What started as an exercise in ‘taking the piss’- photographing an outdoor urinal in beautiful evening sun at Quakers Yard in Merthyr Tydfil County Borough - soon (in the way that creative projects often do) mutated into a more thoughtful observation of these almost totally overlooked street furniture remnants.

Ironically bricked up, and thus removed from its sole purpose of opportunistic relief, it had become little more than a slightly surreal pseudo Art Deco pavement decoration.

The National Wales: © Jon Pountney© Jon Pountney

It (as passers-by double-took at me photographing a bricked up public lav) made me ponder the contemporary problem of public toilet provision and look at the urinal as a greater symbol of something we used to be able to do - provide public lavatories.  

The National Wales: © Jon Pountney© Jon Pountney

And then, as I travelled the Valleys, I noticed quite how many of these strangely mute and utilitarian objects there are - positioned along the invisible chorographical web of routes known and used by (male) workers heading to and from mines and works and factories at the crack of dawn or dead of night.

There used to be a system; there used to be a provision.

The National Wales: © Jon Pountney© Jon Pountney

Yes, modern toilets are more expensive with needs for accessibility, but the feeling is that we used to take pride in providing public municipal amenities of all kinds, and that modern life is somehow about how we, as a society, can’t afford these things anymore. Which is, of course, an ideological decision rather than a financial one.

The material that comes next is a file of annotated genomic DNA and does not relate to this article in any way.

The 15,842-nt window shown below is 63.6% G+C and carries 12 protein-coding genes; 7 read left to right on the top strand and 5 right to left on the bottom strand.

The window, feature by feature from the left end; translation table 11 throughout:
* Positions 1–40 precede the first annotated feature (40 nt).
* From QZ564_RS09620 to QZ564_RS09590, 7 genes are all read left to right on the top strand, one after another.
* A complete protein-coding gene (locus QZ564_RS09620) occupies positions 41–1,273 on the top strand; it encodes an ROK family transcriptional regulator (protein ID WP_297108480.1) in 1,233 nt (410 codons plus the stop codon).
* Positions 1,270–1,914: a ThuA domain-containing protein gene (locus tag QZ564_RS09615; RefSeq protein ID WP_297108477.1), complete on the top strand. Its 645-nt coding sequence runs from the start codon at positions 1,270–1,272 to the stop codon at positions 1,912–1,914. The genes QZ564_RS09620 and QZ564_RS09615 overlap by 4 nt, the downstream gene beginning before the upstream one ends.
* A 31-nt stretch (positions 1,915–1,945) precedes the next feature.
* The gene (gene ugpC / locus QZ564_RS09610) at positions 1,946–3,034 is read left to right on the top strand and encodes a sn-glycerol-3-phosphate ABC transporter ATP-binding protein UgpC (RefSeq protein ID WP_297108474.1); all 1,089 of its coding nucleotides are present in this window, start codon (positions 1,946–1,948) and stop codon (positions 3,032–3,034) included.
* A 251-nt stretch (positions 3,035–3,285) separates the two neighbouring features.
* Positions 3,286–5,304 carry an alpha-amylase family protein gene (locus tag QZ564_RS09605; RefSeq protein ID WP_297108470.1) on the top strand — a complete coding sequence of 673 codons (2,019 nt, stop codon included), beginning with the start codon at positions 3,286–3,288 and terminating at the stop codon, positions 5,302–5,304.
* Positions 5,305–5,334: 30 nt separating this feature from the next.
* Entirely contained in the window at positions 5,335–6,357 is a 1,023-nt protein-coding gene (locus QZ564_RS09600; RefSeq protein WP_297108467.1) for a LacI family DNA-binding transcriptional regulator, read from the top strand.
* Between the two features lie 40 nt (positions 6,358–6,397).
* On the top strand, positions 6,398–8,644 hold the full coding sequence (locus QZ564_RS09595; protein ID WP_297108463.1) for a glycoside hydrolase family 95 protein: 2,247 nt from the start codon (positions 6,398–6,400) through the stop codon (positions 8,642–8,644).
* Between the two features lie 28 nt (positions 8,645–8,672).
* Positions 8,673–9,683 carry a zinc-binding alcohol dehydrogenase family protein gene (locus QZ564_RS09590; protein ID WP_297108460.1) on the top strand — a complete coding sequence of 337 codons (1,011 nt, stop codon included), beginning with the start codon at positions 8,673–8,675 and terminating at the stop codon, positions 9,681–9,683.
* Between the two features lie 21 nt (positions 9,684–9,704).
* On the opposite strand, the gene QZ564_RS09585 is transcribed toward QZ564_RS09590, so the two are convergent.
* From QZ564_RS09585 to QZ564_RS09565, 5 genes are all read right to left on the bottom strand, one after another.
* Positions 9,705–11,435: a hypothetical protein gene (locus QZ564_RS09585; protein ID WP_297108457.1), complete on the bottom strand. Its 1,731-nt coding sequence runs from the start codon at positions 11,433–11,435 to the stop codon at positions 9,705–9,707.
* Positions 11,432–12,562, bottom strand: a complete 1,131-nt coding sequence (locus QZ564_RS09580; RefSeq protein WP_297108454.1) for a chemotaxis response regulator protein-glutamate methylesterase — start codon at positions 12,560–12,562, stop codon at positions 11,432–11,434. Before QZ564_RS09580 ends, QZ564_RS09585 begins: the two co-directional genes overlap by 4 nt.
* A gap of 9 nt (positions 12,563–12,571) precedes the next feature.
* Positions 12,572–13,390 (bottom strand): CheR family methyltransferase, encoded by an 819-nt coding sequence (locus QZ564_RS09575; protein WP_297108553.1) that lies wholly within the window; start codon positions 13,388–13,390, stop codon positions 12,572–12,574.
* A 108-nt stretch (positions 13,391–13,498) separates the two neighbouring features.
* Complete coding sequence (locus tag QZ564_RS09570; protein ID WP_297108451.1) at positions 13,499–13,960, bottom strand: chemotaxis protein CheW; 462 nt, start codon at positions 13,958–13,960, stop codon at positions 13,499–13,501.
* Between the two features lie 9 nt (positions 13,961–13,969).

The National Wales: © Jon Pountney© Jon Pountney

As I was photographing a urinal in Cwmparc, a man walked past me, taking in what I was doing but not what I was photographing. I saw him observe the public toilet, and he turned to me in shock.

"I’ve walked down here every day for 30 years, and never noticed that. Incredible that you taking photos brought my attention to it, " he said.

The National Wales: © Jon Pountney© Jon Pountney

He stood for a while, looking at it like it was a piece of sculpture, and then he went. There is a strange beauty in the totally practical, and the danger is that I now see urinals wherever I go.

Will there be a volume 2?

I certainly hope so. 

The National Wales: © Jon Pountney© Jon Pountney

Fountain:  Great Urinals of the Valleys is out now and available here

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